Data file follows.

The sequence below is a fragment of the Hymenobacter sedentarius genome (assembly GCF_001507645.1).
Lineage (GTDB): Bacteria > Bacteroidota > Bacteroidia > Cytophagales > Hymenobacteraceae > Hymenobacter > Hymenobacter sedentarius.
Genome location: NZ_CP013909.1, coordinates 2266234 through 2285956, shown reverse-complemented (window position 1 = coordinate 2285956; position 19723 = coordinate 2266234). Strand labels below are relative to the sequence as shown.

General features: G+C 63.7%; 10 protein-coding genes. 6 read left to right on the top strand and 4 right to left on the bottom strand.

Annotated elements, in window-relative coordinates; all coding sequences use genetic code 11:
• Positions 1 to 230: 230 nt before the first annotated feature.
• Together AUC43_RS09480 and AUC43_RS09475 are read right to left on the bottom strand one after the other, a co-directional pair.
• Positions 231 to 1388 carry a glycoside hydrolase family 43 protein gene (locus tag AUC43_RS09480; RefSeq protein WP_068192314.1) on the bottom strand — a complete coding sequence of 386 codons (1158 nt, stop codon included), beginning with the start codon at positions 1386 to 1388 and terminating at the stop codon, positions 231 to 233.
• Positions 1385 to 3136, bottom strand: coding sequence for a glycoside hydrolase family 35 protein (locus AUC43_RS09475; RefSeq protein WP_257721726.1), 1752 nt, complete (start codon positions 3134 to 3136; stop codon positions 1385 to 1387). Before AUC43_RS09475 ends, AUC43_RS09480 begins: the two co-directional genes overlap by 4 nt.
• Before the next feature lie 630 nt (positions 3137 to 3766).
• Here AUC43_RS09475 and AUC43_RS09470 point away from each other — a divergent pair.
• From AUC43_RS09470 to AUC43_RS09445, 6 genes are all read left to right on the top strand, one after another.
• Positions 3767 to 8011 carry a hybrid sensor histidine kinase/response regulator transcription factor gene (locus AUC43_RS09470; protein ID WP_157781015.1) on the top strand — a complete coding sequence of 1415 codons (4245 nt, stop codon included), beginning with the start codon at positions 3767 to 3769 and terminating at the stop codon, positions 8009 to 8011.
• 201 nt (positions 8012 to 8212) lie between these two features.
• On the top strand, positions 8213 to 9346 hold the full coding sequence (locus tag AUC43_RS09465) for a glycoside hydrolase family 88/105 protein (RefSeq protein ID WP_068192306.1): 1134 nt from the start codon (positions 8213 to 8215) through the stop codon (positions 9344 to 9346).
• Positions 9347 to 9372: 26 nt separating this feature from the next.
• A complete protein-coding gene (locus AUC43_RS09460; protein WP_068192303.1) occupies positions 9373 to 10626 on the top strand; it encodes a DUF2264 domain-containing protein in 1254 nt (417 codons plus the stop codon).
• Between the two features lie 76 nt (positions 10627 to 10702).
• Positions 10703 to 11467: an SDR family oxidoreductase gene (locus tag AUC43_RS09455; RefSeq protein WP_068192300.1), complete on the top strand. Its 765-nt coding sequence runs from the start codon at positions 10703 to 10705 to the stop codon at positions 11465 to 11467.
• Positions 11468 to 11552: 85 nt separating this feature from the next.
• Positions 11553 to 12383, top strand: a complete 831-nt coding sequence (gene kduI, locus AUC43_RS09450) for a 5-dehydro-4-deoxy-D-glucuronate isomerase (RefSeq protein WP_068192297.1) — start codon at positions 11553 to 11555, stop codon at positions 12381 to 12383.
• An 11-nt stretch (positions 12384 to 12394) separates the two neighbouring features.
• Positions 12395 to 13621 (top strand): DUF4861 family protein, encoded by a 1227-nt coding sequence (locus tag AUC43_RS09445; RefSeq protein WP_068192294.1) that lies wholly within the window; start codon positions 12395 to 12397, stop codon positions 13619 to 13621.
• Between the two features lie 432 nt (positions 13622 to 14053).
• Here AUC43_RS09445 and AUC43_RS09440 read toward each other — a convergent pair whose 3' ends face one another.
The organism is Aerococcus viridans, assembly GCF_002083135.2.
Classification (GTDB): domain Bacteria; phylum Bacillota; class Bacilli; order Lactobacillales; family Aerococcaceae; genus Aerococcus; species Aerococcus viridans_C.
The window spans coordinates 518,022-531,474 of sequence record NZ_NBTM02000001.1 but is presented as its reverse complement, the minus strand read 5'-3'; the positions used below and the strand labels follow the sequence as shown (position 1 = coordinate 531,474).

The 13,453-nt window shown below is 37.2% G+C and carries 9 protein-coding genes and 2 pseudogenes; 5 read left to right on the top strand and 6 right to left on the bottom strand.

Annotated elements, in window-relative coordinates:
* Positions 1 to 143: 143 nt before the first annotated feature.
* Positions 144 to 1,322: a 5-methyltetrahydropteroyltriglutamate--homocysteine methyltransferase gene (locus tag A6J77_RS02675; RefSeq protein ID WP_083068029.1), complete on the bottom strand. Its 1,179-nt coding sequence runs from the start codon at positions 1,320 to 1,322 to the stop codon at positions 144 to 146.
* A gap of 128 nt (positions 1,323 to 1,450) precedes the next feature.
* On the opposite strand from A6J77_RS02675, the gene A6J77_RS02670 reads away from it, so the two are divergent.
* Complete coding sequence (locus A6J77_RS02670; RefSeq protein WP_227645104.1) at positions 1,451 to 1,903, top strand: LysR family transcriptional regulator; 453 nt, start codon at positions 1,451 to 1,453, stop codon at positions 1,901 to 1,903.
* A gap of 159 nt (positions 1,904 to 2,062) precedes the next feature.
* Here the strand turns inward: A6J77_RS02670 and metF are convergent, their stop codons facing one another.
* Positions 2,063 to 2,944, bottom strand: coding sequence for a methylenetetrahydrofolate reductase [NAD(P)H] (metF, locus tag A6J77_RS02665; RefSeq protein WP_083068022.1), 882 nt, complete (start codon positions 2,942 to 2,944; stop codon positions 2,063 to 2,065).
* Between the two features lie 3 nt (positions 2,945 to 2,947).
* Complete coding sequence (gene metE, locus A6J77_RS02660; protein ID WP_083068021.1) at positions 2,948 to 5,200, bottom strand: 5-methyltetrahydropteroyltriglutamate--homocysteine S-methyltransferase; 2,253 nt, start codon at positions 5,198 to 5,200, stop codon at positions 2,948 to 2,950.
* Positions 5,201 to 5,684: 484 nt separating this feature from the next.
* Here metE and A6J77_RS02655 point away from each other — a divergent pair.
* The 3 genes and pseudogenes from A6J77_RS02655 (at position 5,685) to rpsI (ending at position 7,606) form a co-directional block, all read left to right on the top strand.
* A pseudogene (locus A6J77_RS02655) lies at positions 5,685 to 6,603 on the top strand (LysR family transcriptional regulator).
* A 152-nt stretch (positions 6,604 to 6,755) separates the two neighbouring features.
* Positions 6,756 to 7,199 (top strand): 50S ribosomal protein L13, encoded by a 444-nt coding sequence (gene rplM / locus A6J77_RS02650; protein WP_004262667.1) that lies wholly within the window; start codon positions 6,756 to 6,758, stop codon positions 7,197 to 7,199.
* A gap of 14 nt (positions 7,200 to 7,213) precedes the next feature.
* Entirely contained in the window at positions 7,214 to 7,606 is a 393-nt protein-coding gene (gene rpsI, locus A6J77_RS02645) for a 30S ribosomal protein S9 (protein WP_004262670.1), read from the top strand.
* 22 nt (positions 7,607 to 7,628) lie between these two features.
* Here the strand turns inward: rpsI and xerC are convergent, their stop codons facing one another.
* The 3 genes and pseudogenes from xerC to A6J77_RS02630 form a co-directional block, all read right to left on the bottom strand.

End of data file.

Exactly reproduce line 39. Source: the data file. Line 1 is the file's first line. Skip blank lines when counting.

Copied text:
* Between the two features lie 3 nt (positions 2,945 to 2,947).